Jane O’Donnell: The Road Less Traveled
by Michelle Le Tung '98
Which professor to write about? How can I possibly narrow it down to one?
Do I write about Robert Pinnell, who sat with me week after week to “push electrons” for organic chemistry? Do I write about David Sadava, who insisted that I will one day be addressed as “Dr. Tung”? (I was never called “Dr. Tung,” not because I didn’t become a physician, but because I married and changed my name prior to earning my degree.) Or do I write about Ms. Haag, who helped me to become a singer and talked me out of getting married right out of college so that I could give medicine a try? Perhaps various professors hold that one spot for me at different times of my life.
At the present, I choose to write about Professor Jane O’Donnell. She was my advisor for my major in music. She taught “Singer’s Diction,” when I had this grandiose delusion that I would magically absorb her knowledge of French diction without ever practicing it. She also made classical music history fun and exciting. However, the biggest impact she had in my life was showing me that I need to utilize all my potential.
It was my senior year, and while I had turned in my medical school applications, I was still full of doubt: was I really supposed to become a doctor? The road seemed so arduous and impossible. Perhaps I needed a career that was more amenable to having a family. I came back from a Christian fellowship retreat and was convinced that I should forego medical school, and instead, go to seminary and become a Christian counselor. I thought this plan was doable and worthwhile. I bounced into Professor O’Donnell’s office one day and announced this. She looked at me, and said, “No, Michelle, you go to medical school and learn of other ways to heal people.”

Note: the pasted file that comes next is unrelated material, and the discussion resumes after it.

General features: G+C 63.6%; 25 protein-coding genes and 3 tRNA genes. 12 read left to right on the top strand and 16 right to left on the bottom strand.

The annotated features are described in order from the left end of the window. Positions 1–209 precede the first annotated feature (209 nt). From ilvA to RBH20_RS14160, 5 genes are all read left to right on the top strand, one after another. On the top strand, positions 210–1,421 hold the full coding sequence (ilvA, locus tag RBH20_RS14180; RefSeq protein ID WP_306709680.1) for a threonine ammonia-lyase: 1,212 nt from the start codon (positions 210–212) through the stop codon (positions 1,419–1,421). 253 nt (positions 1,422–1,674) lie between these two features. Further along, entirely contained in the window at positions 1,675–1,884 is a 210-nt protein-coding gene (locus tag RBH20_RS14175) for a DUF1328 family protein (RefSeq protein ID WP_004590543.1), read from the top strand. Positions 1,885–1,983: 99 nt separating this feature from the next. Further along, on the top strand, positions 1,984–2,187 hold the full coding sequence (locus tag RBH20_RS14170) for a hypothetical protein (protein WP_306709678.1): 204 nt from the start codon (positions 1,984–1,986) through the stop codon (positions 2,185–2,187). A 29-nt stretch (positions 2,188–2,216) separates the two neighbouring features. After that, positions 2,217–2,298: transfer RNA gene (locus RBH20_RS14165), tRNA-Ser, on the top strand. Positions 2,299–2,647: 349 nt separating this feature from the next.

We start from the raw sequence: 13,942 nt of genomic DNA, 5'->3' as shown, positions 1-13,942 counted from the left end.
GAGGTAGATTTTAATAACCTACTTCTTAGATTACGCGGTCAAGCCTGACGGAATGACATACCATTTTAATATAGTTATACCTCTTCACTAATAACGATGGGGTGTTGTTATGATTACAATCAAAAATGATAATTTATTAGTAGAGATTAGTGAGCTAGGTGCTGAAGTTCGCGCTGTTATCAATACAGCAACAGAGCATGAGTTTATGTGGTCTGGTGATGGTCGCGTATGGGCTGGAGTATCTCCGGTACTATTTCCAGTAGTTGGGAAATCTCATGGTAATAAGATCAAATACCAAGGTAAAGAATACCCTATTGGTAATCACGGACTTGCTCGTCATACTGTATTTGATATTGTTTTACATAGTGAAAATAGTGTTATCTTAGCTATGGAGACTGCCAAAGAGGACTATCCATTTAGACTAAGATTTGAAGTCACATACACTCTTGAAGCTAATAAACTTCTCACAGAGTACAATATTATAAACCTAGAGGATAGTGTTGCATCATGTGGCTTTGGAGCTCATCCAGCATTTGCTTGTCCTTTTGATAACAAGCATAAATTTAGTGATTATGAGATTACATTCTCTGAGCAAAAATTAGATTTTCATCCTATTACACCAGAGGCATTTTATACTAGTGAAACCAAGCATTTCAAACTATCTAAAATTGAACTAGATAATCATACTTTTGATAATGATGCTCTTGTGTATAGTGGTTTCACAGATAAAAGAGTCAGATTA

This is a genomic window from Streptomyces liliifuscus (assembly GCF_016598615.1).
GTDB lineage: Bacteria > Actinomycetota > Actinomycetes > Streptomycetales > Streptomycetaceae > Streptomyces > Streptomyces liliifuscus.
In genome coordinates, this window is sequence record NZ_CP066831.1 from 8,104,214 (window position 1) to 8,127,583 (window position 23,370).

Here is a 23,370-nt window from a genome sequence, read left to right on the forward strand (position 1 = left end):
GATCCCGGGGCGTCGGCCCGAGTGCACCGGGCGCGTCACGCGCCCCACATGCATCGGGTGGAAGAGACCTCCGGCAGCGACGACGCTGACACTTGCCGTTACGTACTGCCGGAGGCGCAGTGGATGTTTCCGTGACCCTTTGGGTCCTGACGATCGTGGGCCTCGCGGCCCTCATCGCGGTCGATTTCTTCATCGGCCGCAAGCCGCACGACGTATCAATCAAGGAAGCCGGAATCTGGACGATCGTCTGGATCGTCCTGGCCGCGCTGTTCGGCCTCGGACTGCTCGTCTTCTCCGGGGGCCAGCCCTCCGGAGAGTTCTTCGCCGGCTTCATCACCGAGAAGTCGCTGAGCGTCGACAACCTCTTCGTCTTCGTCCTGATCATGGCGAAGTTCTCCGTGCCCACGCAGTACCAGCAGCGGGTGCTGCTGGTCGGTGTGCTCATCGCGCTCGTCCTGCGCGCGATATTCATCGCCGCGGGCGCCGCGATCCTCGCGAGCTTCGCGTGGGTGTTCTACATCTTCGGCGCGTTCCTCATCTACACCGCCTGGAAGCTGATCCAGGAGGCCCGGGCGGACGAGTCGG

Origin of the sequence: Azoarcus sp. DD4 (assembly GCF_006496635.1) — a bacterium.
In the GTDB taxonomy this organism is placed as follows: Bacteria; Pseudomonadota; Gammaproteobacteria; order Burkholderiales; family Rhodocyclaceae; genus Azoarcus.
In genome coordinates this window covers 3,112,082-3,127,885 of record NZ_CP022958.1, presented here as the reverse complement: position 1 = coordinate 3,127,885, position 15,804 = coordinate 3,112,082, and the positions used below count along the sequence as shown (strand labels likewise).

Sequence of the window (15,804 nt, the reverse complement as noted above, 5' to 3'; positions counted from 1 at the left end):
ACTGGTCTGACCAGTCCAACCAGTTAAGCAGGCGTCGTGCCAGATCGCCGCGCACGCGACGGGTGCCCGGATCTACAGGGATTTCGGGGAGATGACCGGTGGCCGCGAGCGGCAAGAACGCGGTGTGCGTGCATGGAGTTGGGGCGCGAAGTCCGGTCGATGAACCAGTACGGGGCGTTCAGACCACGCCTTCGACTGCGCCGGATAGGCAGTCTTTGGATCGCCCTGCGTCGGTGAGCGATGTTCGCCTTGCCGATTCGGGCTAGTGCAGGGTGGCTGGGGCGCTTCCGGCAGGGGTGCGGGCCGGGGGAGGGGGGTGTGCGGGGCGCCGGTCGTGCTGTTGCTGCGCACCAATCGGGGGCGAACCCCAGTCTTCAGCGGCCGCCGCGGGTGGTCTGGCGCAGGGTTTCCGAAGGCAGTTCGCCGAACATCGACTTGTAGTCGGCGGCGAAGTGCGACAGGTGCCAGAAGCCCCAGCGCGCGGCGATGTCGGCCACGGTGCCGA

I was shocked—Professor O’Donnell was a nun! Why would she discourage me from this path? She called my friend, the Reverend Catharine Grier Carlson at the McAlister Religious Center, and talked to her about my big announcement. In the end, I was convinced by both of them that going to medical school would give me more tools and options than seminary would.
Fast forward eight years. I am now in my last year of psychiatry residency training. I am grateful for Professor O’Donnell and the Rev. Carlson’s advice—I did learn so much about helping others. I am able to work with the neurotic, as well as the psychotic, and have not only words, but also medications, at my disposal.
I doubt I would be where I am today without the guidance of all the professors at Scripps. Nonetheless, a special thank you to Professor O’Donnell for challenging me to take the road less traveled.
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